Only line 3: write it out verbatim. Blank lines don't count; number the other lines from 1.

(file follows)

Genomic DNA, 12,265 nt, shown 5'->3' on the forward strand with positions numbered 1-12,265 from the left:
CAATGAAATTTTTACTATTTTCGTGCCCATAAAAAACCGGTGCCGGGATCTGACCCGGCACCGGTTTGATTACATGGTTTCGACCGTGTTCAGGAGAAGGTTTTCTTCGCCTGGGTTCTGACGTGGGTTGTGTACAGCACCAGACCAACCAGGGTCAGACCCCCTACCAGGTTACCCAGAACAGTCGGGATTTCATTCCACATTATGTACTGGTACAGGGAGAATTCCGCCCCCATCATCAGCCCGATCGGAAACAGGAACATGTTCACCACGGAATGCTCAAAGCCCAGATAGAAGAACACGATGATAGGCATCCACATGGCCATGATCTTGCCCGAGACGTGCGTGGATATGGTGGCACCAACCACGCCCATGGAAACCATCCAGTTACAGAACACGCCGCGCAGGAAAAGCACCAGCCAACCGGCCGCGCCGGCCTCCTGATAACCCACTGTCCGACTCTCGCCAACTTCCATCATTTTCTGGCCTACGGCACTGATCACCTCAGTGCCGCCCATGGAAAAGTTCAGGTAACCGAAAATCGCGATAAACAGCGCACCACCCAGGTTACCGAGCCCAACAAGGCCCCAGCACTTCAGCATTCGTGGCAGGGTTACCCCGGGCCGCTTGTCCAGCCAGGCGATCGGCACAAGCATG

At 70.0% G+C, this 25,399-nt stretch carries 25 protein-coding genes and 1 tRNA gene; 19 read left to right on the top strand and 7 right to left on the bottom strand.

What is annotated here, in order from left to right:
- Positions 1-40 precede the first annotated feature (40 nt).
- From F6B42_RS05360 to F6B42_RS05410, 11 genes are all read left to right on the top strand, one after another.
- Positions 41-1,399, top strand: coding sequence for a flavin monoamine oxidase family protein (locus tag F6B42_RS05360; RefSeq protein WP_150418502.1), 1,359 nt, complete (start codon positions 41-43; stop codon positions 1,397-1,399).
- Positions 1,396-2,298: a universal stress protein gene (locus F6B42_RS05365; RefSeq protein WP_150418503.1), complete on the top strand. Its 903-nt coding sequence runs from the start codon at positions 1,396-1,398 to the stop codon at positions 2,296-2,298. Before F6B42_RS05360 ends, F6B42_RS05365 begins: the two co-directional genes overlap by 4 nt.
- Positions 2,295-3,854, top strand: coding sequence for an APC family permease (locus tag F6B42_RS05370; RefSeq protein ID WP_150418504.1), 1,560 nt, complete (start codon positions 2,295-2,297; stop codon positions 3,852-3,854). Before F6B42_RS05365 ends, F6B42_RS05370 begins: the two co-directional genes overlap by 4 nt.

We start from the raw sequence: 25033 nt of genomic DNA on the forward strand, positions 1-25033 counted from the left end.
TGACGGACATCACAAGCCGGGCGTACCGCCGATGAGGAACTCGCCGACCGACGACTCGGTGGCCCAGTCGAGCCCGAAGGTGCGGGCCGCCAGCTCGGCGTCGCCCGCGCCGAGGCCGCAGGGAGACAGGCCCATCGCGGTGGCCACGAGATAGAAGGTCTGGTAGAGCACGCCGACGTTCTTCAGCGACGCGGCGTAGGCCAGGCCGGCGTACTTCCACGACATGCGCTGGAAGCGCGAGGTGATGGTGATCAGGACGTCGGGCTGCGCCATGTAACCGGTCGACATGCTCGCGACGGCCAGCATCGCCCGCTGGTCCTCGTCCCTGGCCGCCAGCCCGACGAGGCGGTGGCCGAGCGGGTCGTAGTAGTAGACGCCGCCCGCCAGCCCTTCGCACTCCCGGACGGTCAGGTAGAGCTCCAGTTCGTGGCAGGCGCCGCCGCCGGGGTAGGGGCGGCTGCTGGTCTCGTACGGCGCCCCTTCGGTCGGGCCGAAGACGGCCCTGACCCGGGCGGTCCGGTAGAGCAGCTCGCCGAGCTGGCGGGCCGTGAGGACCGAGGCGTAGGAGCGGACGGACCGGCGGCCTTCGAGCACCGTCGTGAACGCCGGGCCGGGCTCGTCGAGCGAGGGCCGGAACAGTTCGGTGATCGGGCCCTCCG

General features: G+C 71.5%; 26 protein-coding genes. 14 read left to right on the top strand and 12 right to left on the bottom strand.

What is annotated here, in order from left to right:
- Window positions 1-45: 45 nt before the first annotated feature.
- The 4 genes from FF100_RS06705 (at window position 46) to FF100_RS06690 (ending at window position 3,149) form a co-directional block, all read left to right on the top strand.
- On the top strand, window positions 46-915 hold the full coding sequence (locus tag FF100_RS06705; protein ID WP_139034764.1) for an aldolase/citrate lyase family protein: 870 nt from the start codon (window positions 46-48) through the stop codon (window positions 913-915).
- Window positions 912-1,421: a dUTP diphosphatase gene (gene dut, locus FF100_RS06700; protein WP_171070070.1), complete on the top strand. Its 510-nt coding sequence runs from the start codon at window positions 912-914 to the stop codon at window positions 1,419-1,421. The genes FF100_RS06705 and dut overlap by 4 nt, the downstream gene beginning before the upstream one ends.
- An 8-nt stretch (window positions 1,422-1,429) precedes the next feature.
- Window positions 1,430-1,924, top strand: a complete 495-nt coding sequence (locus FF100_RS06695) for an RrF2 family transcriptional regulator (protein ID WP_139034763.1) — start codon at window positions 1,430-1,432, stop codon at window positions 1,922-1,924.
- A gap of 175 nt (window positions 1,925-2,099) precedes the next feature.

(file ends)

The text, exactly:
At 70.0% G+C, this 25,399-nt stretch carries 25 protein-coding genes and 1 tRNA gene; 19 read left to right on the top strand and 7 right to left on the bottom strand.